Dunwoody’s Design & Graphics Technology department takes pride in graduating designers who have a holistic understanding of the design process — from working with and establishing rapport with clients through the final production.
A key way design students learn this process is through the second-semester Packaging Design course, which takes students through the entire process of conceptualizing and creating a package for a product. For clients, the course brings in Dunwoody faculty and staff who pitch the students on why they should choose their “product” to design a package for.
A Range of Design Challenges
This year, client products ranged from a classic Star Wars toy to fishing lures to a set of chicken teapots.
Student McKenna Chase had a particular interest in the chicken teapots which were a gift from Director of Admissions Kelly O’Brien to his mother, who collects chicken-themed objects.
“My stepmother also loves chickens so I felt that it would be a good fit,” Chase said.
When O’Brien and Chase met to discuss the project, O’Brien expressed an interest in a Scandinavian theme for the packaging so Chase suggested a yellow and blue color scheme and came up with a concept she titled “The Cluck Hut.”
While the client’s needs came first, students were also instructed to come up with solutions that would work in a retail environment. Casey Johnson took on a particularly interesting challenge for his client Tom Finnegan, Program Manager of Math & Science at Dunwoody.
“[Finnegan] approached me with this set of bottles entitled ‘Dr. Howl & Sons Beaker and Mug Set.’ He collects a lot of interesting looking items and props like that,” Johnson said. “They look like Halloween decorations and could be used to hold potions or snake oil. Stuff of that time period.”
Johnson collaborated with Finnegan on building a narrative behind the product. They decided to pretend it was a real product rather than a set of props or decorations — a set of actual cure-alls that would be sold off to a credulous population with the salesman skipping town before his quackery is discovered.
“I was inspired by video games like Skyrim and Fable,” Johnson said. “Working conceptually really helped bring my project to life. I learned that designing with a 3D space has just as many rules as a 2D one.”
From Concept to Final Product
Part of the reason behind the packaging project was so that students gain experience designing for items that will be produced three dimensionally. Specifically, students learned to use Esko ArtiosCAD software, a computer-aided design program that’s used in industry specifically for structural packaging.
For student George Borja, he was able to build on skills he already had in 3D modeling from working in his father’s dental office where they use CAD to make crowns for teeth.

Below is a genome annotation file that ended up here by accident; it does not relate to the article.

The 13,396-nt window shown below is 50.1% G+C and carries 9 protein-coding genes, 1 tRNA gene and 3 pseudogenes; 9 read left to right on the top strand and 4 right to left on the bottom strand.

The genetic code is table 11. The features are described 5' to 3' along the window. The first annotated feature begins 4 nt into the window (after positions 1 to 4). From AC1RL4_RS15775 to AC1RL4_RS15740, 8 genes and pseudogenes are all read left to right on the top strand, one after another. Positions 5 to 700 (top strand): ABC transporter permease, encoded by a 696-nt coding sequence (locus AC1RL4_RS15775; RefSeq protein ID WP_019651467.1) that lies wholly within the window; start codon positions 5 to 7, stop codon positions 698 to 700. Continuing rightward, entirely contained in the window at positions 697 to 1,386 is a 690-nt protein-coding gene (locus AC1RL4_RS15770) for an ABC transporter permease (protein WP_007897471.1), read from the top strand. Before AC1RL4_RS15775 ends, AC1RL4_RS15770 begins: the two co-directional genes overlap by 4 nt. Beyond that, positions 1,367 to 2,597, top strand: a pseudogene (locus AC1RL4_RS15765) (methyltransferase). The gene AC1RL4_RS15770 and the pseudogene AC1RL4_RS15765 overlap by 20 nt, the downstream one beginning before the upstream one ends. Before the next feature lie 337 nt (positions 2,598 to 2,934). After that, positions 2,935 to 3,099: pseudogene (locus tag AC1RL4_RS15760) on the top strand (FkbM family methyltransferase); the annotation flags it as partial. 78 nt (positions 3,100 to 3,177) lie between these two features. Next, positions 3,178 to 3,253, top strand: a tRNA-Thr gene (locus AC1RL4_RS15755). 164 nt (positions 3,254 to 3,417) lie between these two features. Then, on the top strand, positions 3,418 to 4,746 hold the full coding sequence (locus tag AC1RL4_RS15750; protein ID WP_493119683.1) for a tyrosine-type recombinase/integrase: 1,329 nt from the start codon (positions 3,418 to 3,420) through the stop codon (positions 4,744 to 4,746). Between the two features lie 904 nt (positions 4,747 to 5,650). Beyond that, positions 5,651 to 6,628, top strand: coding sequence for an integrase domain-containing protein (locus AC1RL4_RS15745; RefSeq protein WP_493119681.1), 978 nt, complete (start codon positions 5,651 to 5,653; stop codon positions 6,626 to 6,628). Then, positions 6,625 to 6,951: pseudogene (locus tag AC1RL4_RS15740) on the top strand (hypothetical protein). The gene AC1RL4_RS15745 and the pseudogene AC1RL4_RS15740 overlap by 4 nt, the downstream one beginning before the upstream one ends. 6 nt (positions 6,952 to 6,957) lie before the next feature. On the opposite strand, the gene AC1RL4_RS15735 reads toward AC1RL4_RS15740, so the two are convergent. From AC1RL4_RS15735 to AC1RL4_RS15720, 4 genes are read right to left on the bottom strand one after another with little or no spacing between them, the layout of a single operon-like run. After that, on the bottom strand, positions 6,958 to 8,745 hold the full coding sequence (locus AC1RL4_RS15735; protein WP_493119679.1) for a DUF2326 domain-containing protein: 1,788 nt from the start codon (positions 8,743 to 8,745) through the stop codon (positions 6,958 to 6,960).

“The objective for all this was to have the product shelf ready,” Borja said. “All cut lines, graphics, and everything had to be perfect.”
Once they had the digital model built, students used Dunwoody’s in-house printing and finishing equipment to complete their packages.
Elijah Kraling worked with a client whose product was a toy model of a
Star Wars X-Wing fighter. He used the College’s Esko Kongsberg CAD table to create Star Wars logos and iconography cut-outs in the packaging.
“I worked hard to make the package as realistic as possible,” Kraling said. “From researching Disney and Star Wars brand standards to getting the setting of the X-Wing just right. I wanted this piece to fit in on store shelves.”
The Bernard Group, a local visual merchandising company, helped again this year with any production work that couldn’t be completed using Dunwoody-owned tools.
Developing Real World Skills
At the end of the semester, students presented completed projects to their clients and discussed the process they used. Members of the local design community and professionals from Target and 3M also attended.
Classmates, faculty, and clients were then given the opportunity to provide feedback.
“Having a shared vision of the project with my client made the process easier,” Chase said. “It was a really collaborative process. I feel I came up with a design that meets my client’s needs and the market’s needs.”
Dunwoody’s Design & Graphics Technology department offers a two-year associate’s degree in Graphic Design & Production that focuses on teaching students not only design theory, but also the professional and technical skills they need to succeed in a wide variety of careers in the design industry.